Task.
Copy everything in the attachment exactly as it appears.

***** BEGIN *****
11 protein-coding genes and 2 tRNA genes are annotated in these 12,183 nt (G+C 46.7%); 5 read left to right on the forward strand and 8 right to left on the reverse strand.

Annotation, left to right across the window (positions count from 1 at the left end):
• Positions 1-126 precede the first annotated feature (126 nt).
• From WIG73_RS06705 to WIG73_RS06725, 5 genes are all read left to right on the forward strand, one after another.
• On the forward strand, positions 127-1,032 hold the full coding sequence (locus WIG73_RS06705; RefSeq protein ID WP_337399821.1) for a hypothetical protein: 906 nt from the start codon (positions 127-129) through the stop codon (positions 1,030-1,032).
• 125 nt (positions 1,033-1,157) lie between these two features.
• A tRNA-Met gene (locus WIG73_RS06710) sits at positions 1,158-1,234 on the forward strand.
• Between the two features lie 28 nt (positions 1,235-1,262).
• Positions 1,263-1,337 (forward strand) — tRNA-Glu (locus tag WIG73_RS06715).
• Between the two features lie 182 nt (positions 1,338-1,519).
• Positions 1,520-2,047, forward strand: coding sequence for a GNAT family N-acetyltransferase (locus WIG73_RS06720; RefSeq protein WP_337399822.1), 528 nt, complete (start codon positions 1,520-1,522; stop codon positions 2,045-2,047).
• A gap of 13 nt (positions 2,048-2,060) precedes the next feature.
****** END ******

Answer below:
11 protein-coding genes and 2 tRNA genes are annotated in these 12,183 nt (G+C 46.7%); 5 read left to right on the forward strand and 8 right to left on the reverse strand.

Annotation, left to right across the window (positions count from 1 at the left end):
• Positions 1-126 precede the first annotated feature (126 nt).
• From WIG73_RS06705 to WIG73_RS06725, 5 genes are all read left to right on the forward strand, one after another.
• On the forward strand, positions 127-1,032 hold the full coding sequence (locus WIG73_RS06705; RefSeq protein ID WP_337399821.1) for a hypothetical protein: 906 nt from the start codon (positions 127-129) through the stop codon (positions 1,030-1,032).
• 125 nt (positions 1,033-1,157) lie between these two features.
• A tRNA-Met gene (locus WIG73_RS06710) sits at positions 1,158-1,234 on the forward strand.
• Between the two features lie 28 nt (positions 1,235-1,262).
• Positions 1,263-1,337 (forward strand) — tRNA-Glu (locus tag WIG73_RS06715).
• Between the two features lie 182 nt (positions 1,338-1,519).
• Positions 1,520-2,047, forward strand: coding sequence for a GNAT family N-acetyltransferase (locus WIG73_RS06720; RefSeq protein WP_337399822.1), 528 nt, complete (start codon positions 1,520-1,522; stop codon positions 2,045-2,047).
• A gap of 13 nt (positions 2,048-2,060) precedes the next feature.